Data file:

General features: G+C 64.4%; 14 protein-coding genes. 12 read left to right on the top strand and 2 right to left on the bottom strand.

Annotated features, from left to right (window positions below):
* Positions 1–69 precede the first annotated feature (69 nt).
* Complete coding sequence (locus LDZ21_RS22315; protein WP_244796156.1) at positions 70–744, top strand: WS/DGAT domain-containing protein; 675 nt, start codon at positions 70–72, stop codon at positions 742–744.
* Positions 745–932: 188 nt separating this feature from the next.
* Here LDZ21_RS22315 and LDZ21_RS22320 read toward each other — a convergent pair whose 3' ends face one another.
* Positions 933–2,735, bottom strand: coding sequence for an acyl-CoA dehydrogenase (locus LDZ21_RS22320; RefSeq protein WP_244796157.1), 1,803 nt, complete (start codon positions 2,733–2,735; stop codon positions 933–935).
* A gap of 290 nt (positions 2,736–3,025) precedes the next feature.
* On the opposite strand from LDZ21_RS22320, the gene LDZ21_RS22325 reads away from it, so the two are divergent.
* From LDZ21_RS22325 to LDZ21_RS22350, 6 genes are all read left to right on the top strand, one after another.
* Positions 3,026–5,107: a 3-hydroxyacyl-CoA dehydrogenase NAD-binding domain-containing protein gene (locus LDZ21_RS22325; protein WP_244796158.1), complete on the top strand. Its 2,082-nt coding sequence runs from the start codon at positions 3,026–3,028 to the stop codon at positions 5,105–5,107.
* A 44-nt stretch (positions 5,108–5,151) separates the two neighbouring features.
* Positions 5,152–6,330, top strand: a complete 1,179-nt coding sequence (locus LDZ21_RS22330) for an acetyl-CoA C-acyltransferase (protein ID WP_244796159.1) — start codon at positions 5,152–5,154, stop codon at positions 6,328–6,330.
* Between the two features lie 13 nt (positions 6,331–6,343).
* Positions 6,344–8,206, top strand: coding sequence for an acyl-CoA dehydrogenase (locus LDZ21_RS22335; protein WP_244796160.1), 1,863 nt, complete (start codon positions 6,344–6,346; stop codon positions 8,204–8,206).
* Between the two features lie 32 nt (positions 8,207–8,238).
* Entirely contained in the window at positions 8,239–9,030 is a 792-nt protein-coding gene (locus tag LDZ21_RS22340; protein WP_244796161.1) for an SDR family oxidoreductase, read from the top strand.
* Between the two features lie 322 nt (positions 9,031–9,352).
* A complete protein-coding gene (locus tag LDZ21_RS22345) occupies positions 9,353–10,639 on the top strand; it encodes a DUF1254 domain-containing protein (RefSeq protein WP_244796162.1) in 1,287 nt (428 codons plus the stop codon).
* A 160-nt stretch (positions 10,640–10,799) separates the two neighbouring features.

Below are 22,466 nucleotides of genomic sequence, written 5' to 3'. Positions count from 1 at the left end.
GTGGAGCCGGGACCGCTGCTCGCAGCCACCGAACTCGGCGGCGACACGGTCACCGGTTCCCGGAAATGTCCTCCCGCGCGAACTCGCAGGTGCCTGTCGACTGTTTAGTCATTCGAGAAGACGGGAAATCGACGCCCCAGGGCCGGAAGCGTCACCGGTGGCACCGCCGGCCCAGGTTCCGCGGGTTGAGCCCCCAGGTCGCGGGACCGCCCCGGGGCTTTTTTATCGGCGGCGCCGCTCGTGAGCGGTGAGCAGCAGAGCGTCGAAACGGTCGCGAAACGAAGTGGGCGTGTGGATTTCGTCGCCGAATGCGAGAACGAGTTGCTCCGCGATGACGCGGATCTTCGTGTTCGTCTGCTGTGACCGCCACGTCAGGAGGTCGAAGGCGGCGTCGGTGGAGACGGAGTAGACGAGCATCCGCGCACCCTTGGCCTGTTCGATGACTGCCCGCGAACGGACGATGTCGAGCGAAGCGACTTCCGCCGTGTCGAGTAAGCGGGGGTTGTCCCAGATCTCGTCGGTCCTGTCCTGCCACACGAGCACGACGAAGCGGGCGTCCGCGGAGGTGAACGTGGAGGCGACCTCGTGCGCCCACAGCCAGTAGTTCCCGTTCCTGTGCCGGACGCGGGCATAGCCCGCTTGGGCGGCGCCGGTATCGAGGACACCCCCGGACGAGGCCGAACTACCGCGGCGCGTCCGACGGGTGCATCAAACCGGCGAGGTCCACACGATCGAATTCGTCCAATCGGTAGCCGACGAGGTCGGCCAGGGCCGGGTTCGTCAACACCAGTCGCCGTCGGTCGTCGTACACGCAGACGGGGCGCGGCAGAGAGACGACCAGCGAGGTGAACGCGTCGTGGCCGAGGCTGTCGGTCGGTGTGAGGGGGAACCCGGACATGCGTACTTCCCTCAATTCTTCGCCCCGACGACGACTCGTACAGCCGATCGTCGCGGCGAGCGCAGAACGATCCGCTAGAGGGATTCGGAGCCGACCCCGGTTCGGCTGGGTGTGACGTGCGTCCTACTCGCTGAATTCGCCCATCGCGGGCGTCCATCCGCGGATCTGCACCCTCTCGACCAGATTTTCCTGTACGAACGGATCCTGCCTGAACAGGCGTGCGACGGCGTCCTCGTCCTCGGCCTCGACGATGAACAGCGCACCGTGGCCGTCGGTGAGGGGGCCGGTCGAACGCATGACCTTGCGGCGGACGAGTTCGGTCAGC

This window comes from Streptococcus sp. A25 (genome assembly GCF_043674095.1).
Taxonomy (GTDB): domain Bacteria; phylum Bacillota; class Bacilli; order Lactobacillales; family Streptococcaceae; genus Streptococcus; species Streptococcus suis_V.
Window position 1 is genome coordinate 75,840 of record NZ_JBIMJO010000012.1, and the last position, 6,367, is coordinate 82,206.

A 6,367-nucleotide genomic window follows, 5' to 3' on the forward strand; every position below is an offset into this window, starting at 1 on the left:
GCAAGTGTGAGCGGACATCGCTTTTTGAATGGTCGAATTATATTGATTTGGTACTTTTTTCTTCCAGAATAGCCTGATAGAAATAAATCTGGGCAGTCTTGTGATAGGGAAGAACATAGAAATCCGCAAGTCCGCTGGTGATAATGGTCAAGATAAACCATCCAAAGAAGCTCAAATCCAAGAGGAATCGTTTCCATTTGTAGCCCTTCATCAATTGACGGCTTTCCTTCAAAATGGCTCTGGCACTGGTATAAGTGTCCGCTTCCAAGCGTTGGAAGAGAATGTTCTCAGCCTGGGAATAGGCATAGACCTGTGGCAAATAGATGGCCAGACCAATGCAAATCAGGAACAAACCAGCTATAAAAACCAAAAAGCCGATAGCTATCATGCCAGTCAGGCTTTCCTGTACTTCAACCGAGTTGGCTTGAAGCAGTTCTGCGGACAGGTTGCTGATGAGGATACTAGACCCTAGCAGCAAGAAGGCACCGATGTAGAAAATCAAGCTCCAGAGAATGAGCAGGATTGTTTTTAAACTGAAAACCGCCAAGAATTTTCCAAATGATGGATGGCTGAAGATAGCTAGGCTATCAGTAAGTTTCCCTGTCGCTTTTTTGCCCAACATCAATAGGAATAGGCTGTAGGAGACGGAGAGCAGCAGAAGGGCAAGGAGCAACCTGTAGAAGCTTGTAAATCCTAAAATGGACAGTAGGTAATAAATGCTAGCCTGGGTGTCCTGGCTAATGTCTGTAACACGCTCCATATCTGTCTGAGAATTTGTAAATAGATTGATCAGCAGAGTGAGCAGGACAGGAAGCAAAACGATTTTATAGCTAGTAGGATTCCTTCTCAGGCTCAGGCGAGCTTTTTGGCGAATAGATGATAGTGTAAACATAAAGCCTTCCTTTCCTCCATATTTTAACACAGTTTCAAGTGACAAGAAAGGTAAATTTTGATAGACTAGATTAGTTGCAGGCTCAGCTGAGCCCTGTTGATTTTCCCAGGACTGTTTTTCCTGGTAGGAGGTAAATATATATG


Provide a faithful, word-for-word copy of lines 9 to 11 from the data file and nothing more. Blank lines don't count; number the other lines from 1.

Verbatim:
* On the opposite strand from LDZ21_RS22320, the gene LDZ21_RS22325 reads away from it, so the two are divergent.
* From LDZ21_RS22325 to LDZ21_RS22350, 6 genes are all read left to right on the top strand, one after another.
* Positions 3,026–5,107: a 3-hydroxyacyl-CoA dehydrogenase NAD-binding domain-containing protein gene (locus LDZ21_RS22325; protein WP_244796158.1), complete on the top strand. Its 2,082-nt coding sequence runs from the start codon at positions 3,026–3,028 to the stop codon at positions 5,105–5,107.